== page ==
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$\def\R{\mathbb R}$Let $$ G = \mathrm{Aff}(\R) := \{ f\colon\R\to\R\mid f \colon x\mapsto ax+b, a \in \R^*, b \in \R \} $$ Then $(G,\circ)$ is a group where $\circ$ denotes function composition $(f \circ g)(x) = f(g(x))$. Now let $$N := \{ f\in G\mid f\colon x\mapsto x+d, d \in \R \}$$ and $$ H := \{ g\in G \mid x \mapsto cx, c \in \R^*\} $$ I have shown that $G$ is a group and that $N$ and $H$ are subgroups of $G$. Now I have to show that $N$ is isomorphic to $\R$ and that $H$ is isomorphic to $\R^*$. After that I have to show that $G$ is the semidirect product of $N$ by $H$.

I am stuck at showing that they are isomorphic. Help is appreciated. Thanks

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The bijections are implicitly given when the sets $N,H$ were given by formulas: each $f\in N$ corresponds to its determining parameter $d\in\Bbb R$, and each $g\in H$ corresponds to its parameter $c\in\Bbb R^*$. The only thing to prove is that they preserve the given group operation, $+$ in case of $N$ and $\cdot$ in case of $H$. – Berci Nov 23 '12 at 12:07
up vote 1 down vote accepted

At first try to show that $G\simeq N \rtimes H$. I think that's easy to show. This is not requested but I do believe it's a good exercise.

Now my hint. To do what you want demonstrate that: $\forall \tau_d \in N$ such that $\tau_d(x)= x+d$, $\varphi: N \rightarrow \mathbb{R}$ such that $\varphi(\tau_d)= d$ is an isomorphism. "Same" thing try to do for $H$.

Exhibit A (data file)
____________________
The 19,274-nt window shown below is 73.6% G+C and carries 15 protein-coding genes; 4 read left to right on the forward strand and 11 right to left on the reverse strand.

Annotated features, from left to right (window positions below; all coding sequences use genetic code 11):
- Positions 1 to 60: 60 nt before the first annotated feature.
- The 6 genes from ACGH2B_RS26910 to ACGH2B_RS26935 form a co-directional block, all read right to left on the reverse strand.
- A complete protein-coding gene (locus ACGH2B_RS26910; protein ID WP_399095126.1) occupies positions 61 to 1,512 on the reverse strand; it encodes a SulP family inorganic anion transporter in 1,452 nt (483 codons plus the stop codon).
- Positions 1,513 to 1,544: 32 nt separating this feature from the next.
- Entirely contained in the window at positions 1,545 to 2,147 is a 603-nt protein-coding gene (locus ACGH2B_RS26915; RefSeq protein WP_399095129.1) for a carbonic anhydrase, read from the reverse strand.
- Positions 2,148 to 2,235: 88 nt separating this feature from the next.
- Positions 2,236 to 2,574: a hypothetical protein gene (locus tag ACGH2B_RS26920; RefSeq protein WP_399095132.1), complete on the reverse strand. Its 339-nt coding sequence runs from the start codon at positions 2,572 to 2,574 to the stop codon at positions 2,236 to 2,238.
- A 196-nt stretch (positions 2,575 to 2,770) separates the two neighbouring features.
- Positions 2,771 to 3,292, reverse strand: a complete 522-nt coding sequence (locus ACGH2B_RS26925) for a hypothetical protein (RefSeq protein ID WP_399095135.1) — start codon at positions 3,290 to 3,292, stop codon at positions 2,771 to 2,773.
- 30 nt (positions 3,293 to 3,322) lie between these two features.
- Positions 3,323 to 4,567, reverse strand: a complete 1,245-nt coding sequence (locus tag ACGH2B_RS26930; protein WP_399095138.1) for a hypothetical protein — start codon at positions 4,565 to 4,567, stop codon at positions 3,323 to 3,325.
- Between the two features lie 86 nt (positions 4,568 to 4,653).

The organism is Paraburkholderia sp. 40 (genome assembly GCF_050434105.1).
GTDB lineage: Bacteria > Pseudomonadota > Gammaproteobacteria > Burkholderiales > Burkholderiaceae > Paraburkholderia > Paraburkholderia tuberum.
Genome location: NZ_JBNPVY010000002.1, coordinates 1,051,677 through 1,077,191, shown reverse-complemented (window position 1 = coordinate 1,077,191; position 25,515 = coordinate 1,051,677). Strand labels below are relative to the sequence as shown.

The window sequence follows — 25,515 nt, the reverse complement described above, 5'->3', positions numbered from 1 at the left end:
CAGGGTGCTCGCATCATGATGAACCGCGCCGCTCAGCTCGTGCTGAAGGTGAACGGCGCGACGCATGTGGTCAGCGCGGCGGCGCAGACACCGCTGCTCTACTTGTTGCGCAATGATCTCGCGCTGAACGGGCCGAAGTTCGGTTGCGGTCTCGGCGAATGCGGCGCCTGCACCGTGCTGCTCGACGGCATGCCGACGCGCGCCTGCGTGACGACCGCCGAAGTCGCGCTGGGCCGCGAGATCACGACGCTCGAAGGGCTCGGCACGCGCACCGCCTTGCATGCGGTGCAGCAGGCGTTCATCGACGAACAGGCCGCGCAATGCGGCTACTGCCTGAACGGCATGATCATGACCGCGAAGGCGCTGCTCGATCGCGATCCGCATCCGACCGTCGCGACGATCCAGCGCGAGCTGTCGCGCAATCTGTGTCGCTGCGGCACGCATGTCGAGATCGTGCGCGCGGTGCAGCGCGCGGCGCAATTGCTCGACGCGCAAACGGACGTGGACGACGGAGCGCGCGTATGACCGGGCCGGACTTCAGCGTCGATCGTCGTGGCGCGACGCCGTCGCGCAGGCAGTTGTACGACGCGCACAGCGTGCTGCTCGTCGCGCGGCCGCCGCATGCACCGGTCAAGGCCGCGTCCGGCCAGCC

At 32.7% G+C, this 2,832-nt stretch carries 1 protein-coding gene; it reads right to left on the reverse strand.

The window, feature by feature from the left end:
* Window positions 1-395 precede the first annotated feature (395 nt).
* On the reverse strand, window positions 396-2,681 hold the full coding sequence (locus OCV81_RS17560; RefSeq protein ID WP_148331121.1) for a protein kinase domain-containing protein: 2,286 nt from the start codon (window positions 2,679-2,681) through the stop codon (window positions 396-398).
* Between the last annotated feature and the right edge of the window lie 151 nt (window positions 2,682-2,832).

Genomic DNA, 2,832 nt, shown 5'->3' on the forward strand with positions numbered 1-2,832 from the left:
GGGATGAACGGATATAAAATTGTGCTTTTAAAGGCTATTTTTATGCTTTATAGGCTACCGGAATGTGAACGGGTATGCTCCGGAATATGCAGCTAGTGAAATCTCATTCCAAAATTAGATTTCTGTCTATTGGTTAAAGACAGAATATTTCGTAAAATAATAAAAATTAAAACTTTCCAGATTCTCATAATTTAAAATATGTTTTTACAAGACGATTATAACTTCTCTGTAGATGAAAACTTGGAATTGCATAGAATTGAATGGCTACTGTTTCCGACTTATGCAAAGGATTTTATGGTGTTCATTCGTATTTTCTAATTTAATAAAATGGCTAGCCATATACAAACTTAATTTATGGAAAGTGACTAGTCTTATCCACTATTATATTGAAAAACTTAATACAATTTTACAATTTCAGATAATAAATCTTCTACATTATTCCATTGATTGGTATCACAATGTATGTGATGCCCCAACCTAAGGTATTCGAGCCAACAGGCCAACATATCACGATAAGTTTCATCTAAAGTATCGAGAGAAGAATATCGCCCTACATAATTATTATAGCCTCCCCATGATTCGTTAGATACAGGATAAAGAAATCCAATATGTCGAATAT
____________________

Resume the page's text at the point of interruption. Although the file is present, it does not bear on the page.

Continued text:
In this sense $G\simeq \mathbb{R}\rtimes \mathbb{R}^{*}$.

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ok so i have shown that φ(τd) is an isomorphism for both N and H. Only thing left now is to show that G is a semidirect product of N and H, G≃N⋊H. – grendizer Nov 26 '12 at 11:24
If you want an idea consider: $\chi: N \rtimes H \rightarrow G$ such that $\chi((a,b))=\tau_{a,b}$, considering that $\tau$ such that $\tau(x)=ax+b$. – Ivan Nov 26 '12 at 23:22
thanks! got it all done. – grendizer Nov 29 '12 at 9:38
You're welcome! – Ivan Nov 29 '12 at 10:54

Well, let's look at the mapping $\theta\colon \mathbb{R} \to N$ defined like this: for every $d \in \mathbb{R}$ set $\theta(d) = f$, where $f\colon \mathbb{R} \to \mathbb{R},\ f(x) = x + d \quad \forall x \in \mathbb{R}$. In human words, $\theta$ maps each $d \in \mathbb{R}$ to the function that "shifts" all numbers by $d$.

Can you prove that $\theta$ is a homomorphism from $\mathbb{R}$ to $N$? That it is an isomorphism?

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